Morning, March 13, edited from Spurgeon’s Morning and Evening
“Why do we sit here until we die?” — 2 Kings 7:3
Dear reader, this book was mainly intended for the edification of believers, but if you are yet unsaved, our heart yearns over you: and we would wish to say a word which may be blessed to you. Open your Bible, and read the story of the lepers, and mark their situation, which was much the same as yours. If you remain where you are you must perish; if you go to Jesus the worst is that you can die. “Nothing ventured, nothing gained,” is the old proverb, and in your case the venture is no great one. If you sit still in sullen despair, no one can pity you when your ruin comes; but if you die with mercy sought, if such a thing were possible, you would be the object of universal sympathy. None escape who refuse to look to Jesus; but you know that, at any rate, some are saved who believe in him, for certain of your own acquaintances have received mercy: then why not you? The Ninevites said, “Who can tell?” Act upon the same hope, and try the Lord’s mercy. To perish is so awful, that if there was but a straw to catch at, the instinct of self-preservation should lead you to stretch out your hand.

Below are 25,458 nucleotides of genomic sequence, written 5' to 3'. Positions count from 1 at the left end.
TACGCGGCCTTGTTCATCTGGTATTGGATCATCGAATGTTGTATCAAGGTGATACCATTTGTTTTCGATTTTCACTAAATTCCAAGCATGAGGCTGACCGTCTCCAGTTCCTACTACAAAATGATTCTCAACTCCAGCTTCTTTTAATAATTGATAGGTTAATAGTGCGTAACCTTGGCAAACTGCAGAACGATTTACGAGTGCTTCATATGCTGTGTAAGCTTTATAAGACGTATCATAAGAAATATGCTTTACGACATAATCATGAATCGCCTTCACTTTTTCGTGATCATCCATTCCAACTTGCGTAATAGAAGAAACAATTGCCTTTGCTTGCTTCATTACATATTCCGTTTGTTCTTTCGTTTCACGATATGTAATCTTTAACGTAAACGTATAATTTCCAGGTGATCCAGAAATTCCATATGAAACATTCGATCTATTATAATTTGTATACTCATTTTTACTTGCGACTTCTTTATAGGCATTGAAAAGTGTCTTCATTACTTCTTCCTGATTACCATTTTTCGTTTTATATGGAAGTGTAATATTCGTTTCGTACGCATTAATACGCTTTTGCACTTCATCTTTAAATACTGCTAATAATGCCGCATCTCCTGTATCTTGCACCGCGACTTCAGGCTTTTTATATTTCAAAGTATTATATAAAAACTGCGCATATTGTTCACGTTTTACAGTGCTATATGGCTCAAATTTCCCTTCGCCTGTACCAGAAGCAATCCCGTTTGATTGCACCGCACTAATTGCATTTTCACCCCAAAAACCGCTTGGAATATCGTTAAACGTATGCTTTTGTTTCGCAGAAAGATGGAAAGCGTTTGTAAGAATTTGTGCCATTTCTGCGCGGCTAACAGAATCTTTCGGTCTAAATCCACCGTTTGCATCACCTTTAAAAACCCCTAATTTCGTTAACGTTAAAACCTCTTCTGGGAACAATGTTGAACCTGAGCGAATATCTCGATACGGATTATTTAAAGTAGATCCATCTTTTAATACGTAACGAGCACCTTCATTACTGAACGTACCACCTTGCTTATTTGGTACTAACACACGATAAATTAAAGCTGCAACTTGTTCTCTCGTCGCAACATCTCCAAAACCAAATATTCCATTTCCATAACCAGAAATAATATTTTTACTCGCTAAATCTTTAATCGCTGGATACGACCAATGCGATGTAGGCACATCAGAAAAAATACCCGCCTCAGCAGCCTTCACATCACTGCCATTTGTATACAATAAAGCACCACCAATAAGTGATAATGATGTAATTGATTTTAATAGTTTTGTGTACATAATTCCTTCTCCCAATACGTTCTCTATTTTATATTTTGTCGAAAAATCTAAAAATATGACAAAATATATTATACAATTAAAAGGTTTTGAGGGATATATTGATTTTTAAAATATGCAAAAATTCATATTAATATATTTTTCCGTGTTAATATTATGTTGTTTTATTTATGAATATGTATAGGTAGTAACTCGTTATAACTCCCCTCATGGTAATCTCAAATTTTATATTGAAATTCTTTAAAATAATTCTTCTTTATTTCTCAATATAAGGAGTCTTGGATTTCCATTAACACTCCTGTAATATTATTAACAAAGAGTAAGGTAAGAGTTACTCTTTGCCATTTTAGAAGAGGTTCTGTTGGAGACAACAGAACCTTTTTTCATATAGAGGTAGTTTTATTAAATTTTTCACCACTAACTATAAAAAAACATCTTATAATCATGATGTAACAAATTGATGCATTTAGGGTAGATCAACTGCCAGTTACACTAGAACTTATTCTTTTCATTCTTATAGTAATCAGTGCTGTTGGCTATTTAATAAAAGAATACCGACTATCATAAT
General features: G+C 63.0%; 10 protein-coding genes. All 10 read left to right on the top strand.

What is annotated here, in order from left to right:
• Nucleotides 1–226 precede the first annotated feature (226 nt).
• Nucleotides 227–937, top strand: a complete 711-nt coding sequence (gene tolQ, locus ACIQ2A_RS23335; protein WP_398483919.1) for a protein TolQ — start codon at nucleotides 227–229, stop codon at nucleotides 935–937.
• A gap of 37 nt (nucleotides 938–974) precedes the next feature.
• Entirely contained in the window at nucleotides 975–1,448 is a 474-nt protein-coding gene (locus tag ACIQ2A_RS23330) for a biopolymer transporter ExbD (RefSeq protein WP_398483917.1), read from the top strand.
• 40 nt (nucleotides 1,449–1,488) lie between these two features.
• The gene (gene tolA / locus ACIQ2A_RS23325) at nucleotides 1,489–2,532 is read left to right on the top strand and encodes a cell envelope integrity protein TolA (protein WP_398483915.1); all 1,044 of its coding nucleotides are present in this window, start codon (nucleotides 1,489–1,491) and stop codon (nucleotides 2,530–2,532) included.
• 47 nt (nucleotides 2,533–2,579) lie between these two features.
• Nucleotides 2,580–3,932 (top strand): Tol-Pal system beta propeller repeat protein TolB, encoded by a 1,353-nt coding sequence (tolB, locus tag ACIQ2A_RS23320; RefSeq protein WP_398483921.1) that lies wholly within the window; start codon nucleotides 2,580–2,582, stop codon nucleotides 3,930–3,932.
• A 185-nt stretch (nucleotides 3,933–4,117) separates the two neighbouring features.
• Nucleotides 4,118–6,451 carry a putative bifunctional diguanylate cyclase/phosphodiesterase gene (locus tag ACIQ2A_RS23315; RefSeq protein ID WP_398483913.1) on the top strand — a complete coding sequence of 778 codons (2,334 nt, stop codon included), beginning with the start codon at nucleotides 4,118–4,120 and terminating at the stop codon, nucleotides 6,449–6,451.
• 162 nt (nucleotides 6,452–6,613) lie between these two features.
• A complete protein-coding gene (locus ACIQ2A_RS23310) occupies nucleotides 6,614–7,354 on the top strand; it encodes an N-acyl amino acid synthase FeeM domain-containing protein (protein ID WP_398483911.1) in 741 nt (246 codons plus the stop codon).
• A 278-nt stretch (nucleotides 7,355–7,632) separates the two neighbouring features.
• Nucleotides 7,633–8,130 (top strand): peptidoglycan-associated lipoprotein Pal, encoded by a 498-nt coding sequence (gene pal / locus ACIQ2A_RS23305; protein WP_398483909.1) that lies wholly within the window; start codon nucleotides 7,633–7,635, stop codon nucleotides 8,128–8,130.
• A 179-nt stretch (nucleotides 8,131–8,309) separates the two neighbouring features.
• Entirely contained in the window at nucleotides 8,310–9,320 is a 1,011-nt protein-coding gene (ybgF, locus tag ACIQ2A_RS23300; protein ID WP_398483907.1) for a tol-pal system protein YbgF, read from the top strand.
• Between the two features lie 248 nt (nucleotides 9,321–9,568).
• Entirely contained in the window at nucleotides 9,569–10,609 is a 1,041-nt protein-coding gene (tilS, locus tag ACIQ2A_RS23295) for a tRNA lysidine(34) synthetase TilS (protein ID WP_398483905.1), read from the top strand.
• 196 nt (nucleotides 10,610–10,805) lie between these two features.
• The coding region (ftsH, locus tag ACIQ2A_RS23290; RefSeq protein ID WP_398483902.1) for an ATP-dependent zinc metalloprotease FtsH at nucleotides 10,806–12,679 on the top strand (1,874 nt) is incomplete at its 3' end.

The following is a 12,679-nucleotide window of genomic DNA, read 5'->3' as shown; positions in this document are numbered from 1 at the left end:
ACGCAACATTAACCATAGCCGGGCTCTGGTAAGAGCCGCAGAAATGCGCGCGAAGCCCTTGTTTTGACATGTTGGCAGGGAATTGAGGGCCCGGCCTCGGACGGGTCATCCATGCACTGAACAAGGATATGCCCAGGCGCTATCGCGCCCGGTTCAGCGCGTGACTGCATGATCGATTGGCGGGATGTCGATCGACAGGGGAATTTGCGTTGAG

We have consequently been talking to you on your own unbelieving ground, we would now assure you, as from the Lord, that if you seek him he will be found of you. Jesus casts out no one who comes unto him. You shall not perish if you trust him; on the contrary, you shall find treasure far richer than the poor lepers gathered in Syria’s deserted camp. May the Holy Spirit embolden you to go at once, and you shall not believe in vain. When you are saved yourself, publish the good news to others. Do not hold your peace; tell the King’s household first, and unite with them in fellowship; let the servant of the city, the minister, be informed of your discovery, and then proclaim the good news in every place. May the Lord save you before the sun goes down this day.